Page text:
Shopping online has never been simpler, but behind every e-commerce purchase, there’s a complex logistics network working to get that parcel from a distribution center to the customer’s front door — and Uber wants to cash in on it.
Ahead of its initial public offering — for which it is seeking a valuation between $80 billion to $91 billion — the ride-hailing company has been building its Uber Freight arm with the aim of creating “a transparent, on-demand marketplace that seamlessly connects shippers and carriers,” according to its SEC filings.
The documents also reveal that, since its launch in May 2017, the Freight business has grown to include more than 36,000 carriers and has served over 1,000 shippers, including retailers. In the final quarter of 2018, it generated more than $125 million in revenue, and Uber considers it one of its “high-growth emerging offerings,” along with food delivery platform Uber Eats.
On Monday, the company announced a partnership with software giant SAP to integrate Uber Freight into the SAP Logistics Business Network, putting the technology in front of an even greater number of businesses.
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“For the world’s biggest shippers, an efficient, digitalized supply chain is critical to their success,” said Uber Freight’s senior director Bill Driegert. “Uber Freight is partnering with SAP to bring shippers and carriers together at the level where freight decisions are being made. This innovative tech-forward approach to freight means shippers can spend less time sourcing quotes and capacity and more time getting goods to market.”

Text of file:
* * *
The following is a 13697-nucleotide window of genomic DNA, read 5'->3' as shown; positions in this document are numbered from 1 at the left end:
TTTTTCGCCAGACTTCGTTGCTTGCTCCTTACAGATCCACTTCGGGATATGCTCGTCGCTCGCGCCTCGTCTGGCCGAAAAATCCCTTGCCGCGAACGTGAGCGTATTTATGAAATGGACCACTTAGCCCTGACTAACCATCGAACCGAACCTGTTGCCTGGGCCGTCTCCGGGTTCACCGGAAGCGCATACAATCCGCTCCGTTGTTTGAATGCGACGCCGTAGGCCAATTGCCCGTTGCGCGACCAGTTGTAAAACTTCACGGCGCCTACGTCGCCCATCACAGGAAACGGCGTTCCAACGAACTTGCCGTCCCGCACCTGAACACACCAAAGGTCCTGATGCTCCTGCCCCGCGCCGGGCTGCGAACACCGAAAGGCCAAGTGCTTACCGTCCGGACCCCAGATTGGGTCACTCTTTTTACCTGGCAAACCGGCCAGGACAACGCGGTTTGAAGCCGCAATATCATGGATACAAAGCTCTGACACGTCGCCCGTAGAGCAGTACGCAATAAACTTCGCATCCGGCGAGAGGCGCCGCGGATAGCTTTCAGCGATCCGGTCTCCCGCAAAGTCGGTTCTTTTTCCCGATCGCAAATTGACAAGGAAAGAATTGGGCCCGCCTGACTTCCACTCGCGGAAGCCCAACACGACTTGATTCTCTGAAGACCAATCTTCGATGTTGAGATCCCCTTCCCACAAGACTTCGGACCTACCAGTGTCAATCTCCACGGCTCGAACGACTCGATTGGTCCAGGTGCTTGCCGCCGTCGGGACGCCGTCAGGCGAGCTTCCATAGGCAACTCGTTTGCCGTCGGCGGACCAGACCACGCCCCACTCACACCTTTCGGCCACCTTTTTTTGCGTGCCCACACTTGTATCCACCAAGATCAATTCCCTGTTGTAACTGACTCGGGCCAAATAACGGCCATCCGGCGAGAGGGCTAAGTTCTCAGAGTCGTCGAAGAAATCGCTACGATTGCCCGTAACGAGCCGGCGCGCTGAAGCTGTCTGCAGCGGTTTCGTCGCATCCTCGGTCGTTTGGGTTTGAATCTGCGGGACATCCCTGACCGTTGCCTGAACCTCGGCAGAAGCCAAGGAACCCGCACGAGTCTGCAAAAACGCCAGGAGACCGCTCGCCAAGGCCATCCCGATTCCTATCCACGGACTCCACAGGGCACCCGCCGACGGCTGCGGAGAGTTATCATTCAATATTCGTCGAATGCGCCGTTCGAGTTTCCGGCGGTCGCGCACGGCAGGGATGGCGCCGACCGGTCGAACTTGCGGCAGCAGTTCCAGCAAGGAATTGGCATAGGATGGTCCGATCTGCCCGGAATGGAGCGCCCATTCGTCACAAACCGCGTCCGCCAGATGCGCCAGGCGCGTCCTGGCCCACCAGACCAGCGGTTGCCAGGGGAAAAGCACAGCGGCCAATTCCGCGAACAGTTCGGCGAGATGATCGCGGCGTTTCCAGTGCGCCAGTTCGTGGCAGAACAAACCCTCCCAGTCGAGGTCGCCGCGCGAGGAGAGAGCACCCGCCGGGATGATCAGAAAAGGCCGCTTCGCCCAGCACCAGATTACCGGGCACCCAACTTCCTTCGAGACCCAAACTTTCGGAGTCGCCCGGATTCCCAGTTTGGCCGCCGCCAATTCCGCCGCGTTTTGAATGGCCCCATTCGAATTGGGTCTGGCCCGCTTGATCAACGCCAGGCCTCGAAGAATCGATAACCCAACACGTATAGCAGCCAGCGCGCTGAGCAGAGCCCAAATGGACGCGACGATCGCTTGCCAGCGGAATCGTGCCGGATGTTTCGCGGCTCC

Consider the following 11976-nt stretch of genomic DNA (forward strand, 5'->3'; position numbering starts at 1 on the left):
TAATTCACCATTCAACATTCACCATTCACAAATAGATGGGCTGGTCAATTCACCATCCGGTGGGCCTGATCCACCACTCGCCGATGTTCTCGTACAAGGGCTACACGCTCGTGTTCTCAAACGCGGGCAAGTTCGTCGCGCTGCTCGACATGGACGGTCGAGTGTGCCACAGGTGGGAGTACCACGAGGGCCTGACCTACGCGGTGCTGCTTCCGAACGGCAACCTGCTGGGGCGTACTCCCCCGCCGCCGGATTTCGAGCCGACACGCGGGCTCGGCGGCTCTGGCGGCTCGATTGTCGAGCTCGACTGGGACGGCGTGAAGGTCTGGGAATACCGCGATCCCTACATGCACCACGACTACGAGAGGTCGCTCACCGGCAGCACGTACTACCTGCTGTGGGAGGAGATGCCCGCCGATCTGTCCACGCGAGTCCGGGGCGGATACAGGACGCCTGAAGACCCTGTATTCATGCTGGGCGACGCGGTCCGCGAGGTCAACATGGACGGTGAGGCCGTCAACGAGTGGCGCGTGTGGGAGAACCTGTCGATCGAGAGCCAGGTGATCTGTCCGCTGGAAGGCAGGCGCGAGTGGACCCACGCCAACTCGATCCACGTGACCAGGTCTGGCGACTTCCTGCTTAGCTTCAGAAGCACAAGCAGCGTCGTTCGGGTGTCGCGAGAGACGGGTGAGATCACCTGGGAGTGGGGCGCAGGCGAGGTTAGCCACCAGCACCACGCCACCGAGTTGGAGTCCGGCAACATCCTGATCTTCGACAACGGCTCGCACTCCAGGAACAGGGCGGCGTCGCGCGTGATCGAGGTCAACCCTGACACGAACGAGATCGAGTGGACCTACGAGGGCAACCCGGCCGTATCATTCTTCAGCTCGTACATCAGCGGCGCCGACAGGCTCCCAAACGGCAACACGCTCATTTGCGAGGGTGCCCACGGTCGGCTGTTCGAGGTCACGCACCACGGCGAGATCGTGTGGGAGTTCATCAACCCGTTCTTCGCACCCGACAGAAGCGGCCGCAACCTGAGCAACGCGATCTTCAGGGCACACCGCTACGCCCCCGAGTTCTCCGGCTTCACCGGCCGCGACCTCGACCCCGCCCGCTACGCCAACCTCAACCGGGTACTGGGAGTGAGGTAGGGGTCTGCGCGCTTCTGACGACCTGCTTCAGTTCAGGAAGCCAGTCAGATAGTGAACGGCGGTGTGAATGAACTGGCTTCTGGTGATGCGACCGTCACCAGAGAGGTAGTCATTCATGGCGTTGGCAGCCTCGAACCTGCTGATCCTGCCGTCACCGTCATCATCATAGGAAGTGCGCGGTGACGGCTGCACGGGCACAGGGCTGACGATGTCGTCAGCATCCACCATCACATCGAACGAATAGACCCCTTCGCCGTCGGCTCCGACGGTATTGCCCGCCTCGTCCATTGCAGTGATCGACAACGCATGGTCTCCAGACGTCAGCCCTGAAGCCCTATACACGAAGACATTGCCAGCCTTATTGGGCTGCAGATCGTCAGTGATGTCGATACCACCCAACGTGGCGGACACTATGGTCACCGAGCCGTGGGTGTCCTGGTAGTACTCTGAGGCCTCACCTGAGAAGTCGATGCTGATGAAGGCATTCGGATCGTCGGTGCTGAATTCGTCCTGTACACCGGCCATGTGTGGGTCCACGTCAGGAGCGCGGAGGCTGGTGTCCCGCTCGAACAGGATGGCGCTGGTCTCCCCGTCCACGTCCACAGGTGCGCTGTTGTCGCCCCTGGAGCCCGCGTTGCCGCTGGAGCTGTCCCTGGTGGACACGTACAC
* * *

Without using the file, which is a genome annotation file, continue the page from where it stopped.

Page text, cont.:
Logistics is a rapidly growing industry in part because of the rise of e-commerce. Online sales currently account for about 10% of total retail sales in the U.S., according to the Department of Commerce, but that number is expected to reach 17% by 2022, according to Forrester Research Inc.
Uber is also taking notes from the biggest force in online shopping. “Cars are to us what books were to Amazon,” Uber CEO Dara Khosrowshahi said at a Fortune conference in July. “Just like Amazon was able to build this extraordinary infrastructure on the back of books and go into additional categories, you are going to see the same from Uber.”
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